Fundgate: Tom Chick Beats Cancer
Tom Chick, curator of the well-known [notorious? haha] Quarter to Three forums and games & movies news and reviews web site has cancer. While this totally sucks, we know Tom's going to kick cancer right in the balls and be back podcasting on Quarter to Three soon.
That said, he's going to be out of commission for a while taking care of the rare, stage 4 cancer. I'm asking the industry to take a minute to donate so he can have a little something extra to rely on if and when he needs anything. Thanks!
Tom sent me a note to post on his behalf here to everyone who sent well wishes and donated. It's below. Thanks again,
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The first thing I want to do is apologize. You probably don't want me to, but I just can't help it. The overwhelming feeling I have about this thing, even as the treatment and the effects of the treatment get more terrible, is that it's just so trite. It's a contrived plot point in a bad script. It's as senseless and uninteresting as a car wreck. It's common and vulgar and beneath us all. Cells gone haywire. Tiny unruly cells, breaking the rules. So trite.
The second and more important thing I want to do is thank you all. The outpouring of support in the days after I explained my situation has been overwhelming in the best way possible. I didn't know what to expect, but I didn't expect this. After months of being unsure about what was going on, and then months of being unsure of what sort of help I would be able to get, and then being unsure how to break it to my friends and family, I got accustomed to uncertainty and vagueness. When it was determined I was going to be unable to speak for a period of time and I therefore wouldn't be able to do the podcasts, I knew I'd have to make some sort of announcement. If it hadn't been for that, I might not have said anything.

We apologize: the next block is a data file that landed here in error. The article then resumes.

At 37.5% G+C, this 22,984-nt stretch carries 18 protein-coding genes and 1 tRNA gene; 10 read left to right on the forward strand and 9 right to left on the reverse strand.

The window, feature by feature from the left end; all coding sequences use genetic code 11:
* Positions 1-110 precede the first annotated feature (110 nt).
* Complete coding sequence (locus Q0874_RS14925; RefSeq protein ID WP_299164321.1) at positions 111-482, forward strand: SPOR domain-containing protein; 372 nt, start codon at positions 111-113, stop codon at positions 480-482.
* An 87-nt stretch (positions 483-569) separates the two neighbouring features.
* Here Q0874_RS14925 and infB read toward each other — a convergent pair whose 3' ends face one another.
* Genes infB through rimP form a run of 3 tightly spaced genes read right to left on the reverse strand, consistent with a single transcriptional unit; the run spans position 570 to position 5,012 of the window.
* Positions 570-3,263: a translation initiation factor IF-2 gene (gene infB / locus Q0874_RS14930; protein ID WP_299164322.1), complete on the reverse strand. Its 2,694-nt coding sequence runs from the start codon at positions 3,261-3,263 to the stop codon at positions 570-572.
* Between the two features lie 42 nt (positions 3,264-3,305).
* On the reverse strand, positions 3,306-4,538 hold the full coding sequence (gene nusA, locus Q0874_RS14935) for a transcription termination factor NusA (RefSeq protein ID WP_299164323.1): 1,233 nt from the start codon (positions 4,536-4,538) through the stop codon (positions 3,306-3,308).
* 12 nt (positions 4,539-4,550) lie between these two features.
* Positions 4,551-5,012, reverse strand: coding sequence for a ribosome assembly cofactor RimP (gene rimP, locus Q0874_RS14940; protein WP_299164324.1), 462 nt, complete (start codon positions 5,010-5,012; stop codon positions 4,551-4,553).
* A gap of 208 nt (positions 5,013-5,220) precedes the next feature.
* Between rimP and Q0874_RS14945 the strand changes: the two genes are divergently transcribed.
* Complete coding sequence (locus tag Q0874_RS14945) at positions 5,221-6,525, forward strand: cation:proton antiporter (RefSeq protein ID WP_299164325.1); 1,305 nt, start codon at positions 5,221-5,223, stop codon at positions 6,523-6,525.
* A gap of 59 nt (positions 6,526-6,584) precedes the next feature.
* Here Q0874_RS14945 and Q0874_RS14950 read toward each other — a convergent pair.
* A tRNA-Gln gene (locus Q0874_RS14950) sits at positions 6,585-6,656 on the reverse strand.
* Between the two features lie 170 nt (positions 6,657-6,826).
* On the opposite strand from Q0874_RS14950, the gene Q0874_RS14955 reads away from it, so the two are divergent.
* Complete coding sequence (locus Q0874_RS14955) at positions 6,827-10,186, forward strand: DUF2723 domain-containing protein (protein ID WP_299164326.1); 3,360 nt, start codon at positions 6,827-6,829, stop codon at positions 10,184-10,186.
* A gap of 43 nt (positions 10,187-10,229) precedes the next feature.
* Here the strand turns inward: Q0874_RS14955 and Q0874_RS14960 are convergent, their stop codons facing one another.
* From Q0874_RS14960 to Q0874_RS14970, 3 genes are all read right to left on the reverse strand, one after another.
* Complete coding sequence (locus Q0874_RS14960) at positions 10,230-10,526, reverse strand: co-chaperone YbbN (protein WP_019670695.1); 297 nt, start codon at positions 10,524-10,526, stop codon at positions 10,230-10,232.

So when I made the announcement, the flood of supportive emails, comments, and donations was truly staggering. It's as if someone turned a firehose on me. I especially treasure the comments from people who have gone through something similar, or who have a loved one who has gone through a similar experience. Cancer is a disease, and I've known for months how it feels. But it's also a community, and I'm humbled by how welcoming that community has been to me.
And then there's this. When Stephanie asked me if she could set it up, I was a bit hesitant. Why would someone want to give me money just because I'm sick, especially since I have medical coverage?
I hesitate to go into financial stuff -- because, well, it's financial stuff -- but I want you guys to know exactly how much your donations matter to me, so I'm going to go into financial stuff. I don't make a lot of money. When I switched to a new advertising network for Quarter to Three earlier this year, it cut our income in half. Despite assurances it would pick up, it never did (if anyone knows a good ad network that pays more than Google ads, email me!). This has been literally the leanest financial year of my life. Which, ironically, qualifies me for state health care coverage. If I had gotten sick at this time last year or back when I was still freelancing for other sites, I would have been in a very different situation.